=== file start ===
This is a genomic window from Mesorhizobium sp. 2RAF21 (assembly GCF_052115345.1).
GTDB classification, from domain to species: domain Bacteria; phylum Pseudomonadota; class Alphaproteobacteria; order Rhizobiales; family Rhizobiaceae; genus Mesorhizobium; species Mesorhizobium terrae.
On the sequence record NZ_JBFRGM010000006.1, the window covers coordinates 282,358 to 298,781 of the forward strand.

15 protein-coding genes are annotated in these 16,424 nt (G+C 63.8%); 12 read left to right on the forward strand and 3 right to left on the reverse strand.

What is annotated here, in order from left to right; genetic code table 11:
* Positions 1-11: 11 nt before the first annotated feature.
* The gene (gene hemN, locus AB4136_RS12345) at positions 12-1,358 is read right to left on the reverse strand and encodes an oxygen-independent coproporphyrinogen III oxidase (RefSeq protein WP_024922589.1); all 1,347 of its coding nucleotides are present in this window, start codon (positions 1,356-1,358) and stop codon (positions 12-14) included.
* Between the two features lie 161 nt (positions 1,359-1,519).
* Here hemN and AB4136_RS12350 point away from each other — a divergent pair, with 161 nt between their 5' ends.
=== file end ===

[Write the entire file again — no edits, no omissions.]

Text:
This is a genomic window from Mesorhizobium sp. 2RAF21 (assembly GCF_052115345.1).
GTDB classification, from domain to species: domain Bacteria; phylum Pseudomonadota; class Alphaproteobacteria; order Rhizobiales; family Rhizobiaceae; genus Mesorhizobium; species Mesorhizobium terrae.
On the sequence record NZ_JBFRGM010000006.1, the window covers coordinates 282,358 to 298,781 of the forward strand.

15 protein-coding genes are annotated in these 16,424 nt (G+C 63.8%); 12 read left to right on the forward strand and 3 right to left on the reverse strand.

What is annotated here, in order from left to right; genetic code table 11:
* Positions 1-11: 11 nt before the first annotated feature.
* The gene (gene hemN, locus AB4136_RS12345) at positions 12-1,358 is read right to left on the reverse strand and encodes an oxygen-independent coproporphyrinogen III oxidase (RefSeq protein WP_024922589.1); all 1,347 of its coding nucleotides are present in this window, start codon (positions 1,356-1,358) and stop codon (positions 12-14) included.
* Between the two features lie 161 nt (positions 1,359-1,519).
* Here hemN and AB4136_RS12350 point away from each other — a divergent pair, with 161 nt between their 5' ends.